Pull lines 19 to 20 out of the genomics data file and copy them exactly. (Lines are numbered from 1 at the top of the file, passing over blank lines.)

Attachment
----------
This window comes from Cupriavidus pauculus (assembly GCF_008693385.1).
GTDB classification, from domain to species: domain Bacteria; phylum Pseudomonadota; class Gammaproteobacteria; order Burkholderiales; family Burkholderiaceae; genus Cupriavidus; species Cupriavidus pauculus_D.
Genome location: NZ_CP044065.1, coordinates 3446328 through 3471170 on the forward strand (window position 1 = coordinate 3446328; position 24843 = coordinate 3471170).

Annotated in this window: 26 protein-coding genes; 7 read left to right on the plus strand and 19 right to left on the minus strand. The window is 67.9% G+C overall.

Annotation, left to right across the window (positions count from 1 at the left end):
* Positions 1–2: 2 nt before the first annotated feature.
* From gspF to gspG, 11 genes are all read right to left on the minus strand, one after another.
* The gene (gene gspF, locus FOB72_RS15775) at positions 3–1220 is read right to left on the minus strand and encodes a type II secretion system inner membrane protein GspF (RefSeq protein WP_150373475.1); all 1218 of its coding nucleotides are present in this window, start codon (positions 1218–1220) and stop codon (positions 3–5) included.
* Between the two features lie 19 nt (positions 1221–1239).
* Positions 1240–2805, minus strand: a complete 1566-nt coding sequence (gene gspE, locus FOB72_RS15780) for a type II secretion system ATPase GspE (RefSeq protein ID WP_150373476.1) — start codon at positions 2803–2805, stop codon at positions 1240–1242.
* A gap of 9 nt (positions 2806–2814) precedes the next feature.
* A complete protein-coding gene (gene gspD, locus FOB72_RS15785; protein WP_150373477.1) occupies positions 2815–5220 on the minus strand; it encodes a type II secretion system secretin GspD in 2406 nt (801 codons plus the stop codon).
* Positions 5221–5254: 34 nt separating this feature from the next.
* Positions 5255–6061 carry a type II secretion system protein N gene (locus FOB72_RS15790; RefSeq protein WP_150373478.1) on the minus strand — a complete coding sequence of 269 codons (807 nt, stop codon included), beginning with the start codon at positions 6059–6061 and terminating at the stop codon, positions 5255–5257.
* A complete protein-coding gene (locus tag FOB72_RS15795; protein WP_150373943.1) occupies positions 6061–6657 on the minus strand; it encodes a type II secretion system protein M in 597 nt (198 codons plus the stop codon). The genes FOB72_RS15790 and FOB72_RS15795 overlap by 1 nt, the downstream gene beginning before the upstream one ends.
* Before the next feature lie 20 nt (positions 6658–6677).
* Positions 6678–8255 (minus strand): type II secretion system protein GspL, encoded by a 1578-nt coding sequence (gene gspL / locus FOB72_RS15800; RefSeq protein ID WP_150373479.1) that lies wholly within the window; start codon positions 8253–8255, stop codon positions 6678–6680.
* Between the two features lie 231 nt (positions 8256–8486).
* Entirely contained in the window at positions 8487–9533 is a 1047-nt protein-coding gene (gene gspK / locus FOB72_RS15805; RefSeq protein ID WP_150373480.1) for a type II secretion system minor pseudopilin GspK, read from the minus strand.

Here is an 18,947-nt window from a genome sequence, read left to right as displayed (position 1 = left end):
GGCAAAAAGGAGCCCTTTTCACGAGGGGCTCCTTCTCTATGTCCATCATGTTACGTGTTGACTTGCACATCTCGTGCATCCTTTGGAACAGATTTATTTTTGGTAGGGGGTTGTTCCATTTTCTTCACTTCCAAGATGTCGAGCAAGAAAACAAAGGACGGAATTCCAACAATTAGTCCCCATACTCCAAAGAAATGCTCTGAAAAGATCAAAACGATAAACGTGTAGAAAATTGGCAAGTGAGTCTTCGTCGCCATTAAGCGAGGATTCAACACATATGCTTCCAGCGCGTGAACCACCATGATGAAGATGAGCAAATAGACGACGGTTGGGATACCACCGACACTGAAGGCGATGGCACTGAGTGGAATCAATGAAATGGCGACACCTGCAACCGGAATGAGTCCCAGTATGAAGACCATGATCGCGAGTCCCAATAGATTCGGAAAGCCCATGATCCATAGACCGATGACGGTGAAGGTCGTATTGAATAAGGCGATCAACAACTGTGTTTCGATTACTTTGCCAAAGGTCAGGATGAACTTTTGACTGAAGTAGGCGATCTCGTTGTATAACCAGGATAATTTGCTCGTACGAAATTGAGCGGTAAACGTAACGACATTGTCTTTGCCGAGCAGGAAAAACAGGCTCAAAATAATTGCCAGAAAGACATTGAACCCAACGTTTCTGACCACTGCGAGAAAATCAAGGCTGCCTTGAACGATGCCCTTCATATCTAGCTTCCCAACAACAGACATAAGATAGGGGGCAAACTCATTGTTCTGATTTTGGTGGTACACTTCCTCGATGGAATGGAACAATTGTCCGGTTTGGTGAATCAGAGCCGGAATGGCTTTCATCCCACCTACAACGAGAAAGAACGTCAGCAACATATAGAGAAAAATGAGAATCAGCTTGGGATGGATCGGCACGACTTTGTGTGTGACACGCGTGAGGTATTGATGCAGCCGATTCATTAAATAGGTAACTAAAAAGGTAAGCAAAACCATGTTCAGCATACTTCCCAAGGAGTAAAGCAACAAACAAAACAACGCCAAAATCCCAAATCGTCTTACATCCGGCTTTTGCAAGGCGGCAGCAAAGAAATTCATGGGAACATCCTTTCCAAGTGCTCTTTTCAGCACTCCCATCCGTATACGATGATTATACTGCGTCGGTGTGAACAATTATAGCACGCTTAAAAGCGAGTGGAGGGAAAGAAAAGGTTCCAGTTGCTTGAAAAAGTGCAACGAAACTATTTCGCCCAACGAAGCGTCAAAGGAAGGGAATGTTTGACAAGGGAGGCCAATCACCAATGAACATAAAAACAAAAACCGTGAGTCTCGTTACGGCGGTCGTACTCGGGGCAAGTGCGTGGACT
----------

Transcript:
* Entirely contained in the window at positions 8487–9533 is a 1047-nt protein-coding gene (gene gspK / locus FOB72_RS15805; RefSeq protein ID WP_150373480.1) for a type II secretion system minor pseudopilin GspK, read from the minus strand.

Here is an 18,947-nt window from a genome sequence, read left to right as displayed (position 1 = left end):